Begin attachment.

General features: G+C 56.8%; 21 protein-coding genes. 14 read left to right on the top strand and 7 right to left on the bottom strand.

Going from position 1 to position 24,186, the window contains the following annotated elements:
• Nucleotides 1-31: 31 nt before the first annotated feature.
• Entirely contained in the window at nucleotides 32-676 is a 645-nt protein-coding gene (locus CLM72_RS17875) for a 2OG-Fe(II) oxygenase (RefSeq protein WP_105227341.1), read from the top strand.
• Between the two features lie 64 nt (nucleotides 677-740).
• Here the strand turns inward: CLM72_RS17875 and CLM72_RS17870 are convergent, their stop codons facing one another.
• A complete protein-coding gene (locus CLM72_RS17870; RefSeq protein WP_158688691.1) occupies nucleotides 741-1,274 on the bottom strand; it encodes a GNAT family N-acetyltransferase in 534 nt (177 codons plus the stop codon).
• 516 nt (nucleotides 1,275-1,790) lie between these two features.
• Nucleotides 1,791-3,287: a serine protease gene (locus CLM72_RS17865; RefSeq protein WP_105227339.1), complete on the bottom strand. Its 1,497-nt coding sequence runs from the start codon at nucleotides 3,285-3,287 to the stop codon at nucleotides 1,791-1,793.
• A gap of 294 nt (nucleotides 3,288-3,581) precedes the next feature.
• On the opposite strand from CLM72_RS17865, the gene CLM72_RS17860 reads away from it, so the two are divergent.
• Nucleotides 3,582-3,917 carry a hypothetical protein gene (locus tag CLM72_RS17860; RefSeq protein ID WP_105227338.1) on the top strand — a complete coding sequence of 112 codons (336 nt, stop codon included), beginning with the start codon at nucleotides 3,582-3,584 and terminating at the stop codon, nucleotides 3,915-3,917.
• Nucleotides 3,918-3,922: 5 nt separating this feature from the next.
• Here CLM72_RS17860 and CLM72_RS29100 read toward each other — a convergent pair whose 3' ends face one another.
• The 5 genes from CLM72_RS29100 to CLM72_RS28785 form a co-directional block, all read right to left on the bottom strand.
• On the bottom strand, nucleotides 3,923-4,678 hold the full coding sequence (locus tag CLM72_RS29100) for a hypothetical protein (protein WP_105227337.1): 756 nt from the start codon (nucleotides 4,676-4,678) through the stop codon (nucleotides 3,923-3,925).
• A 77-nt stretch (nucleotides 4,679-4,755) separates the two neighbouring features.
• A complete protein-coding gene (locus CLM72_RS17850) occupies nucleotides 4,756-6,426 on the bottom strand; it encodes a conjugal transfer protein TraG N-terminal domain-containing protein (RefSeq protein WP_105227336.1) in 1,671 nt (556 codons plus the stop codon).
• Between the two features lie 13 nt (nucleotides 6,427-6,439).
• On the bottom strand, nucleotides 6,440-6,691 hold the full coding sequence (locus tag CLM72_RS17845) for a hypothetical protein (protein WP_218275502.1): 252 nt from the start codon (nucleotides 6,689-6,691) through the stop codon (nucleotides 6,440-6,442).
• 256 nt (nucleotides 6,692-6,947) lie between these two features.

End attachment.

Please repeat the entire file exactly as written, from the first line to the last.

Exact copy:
General features: G+C 56.8%; 21 protein-coding genes. 14 read left to right on the top strand and 7 right to left on the bottom strand.

Going from position 1 to position 24,186, the window contains the following annotated elements:
• Nucleotides 1-31: 31 nt before the first annotated feature.
• Entirely contained in the window at nucleotides 32-676 is a 645-nt protein-coding gene (locus CLM72_RS17875) for a 2OG-Fe(II) oxygenase (RefSeq protein WP_105227341.1), read from the top strand.
• Between the two features lie 64 nt (nucleotides 677-740).
• Here the strand turns inward: CLM72_RS17875 and CLM72_RS17870 are convergent, their stop codons facing one another.
• A complete protein-coding gene (locus CLM72_RS17870; RefSeq protein WP_158688691.1) occupies nucleotides 741-1,274 on the bottom strand; it encodes a GNAT family N-acetyltransferase in 534 nt (177 codons plus the stop codon).
• 516 nt (nucleotides 1,275-1,790) lie between these two features.
• Nucleotides 1,791-3,287: a serine protease gene (locus CLM72_RS17865; RefSeq protein WP_105227339.1), complete on the bottom strand. Its 1,497-nt coding sequence runs from the start codon at nucleotides 3,285-3,287 to the stop codon at nucleotides 1,791-1,793.
• A gap of 294 nt (nucleotides 3,288-3,581) precedes the next feature.
• On the opposite strand from CLM72_RS17865, the gene CLM72_RS17860 reads away from it, so the two are divergent.
• Nucleotides 3,582-3,917 carry a hypothetical protein gene (locus tag CLM72_RS17860; RefSeq protein ID WP_105227338.1) on the top strand — a complete coding sequence of 112 codons (336 nt, stop codon included), beginning with the start codon at nucleotides 3,582-3,584 and terminating at the stop codon, nucleotides 3,915-3,917.
• Nucleotides 3,918-3,922: 5 nt separating this feature from the next.
• Here CLM72_RS17860 and CLM72_RS29100 read toward each other — a convergent pair whose 3' ends face one another.
• The 5 genes from CLM72_RS29100 to CLM72_RS28785 form a co-directional block, all read right to left on the bottom strand.
• On the bottom strand, nucleotides 3,923-4,678 hold the full coding sequence (locus tag CLM72_RS29100) for a hypothetical protein (protein WP_105227337.1): 756 nt from the start codon (nucleotides 4,676-4,678) through the stop codon (nucleotides 3,923-3,925).
• A 77-nt stretch (nucleotides 4,679-4,755) separates the two neighbouring features.
• A complete protein-coding gene (locus CLM72_RS17850) occupies nucleotides 4,756-6,426 on the bottom strand; it encodes a conjugal transfer protein TraG N-terminal domain-containing protein (RefSeq protein WP_105227336.1) in 1,671 nt (556 codons plus the stop codon).
• Between the two features lie 13 nt (nucleotides 6,427-6,439).
• On the bottom strand, nucleotides 6,440-6,691 hold the full coding sequence (locus tag CLM72_RS17845) for a hypothetical protein (protein WP_218275502.1): 252 nt from the start codon (nucleotides 6,689-6,691) through the stop codon (nucleotides 6,440-6,442).
• 256 nt (nucleotides 6,692-6,947) lie between these two features.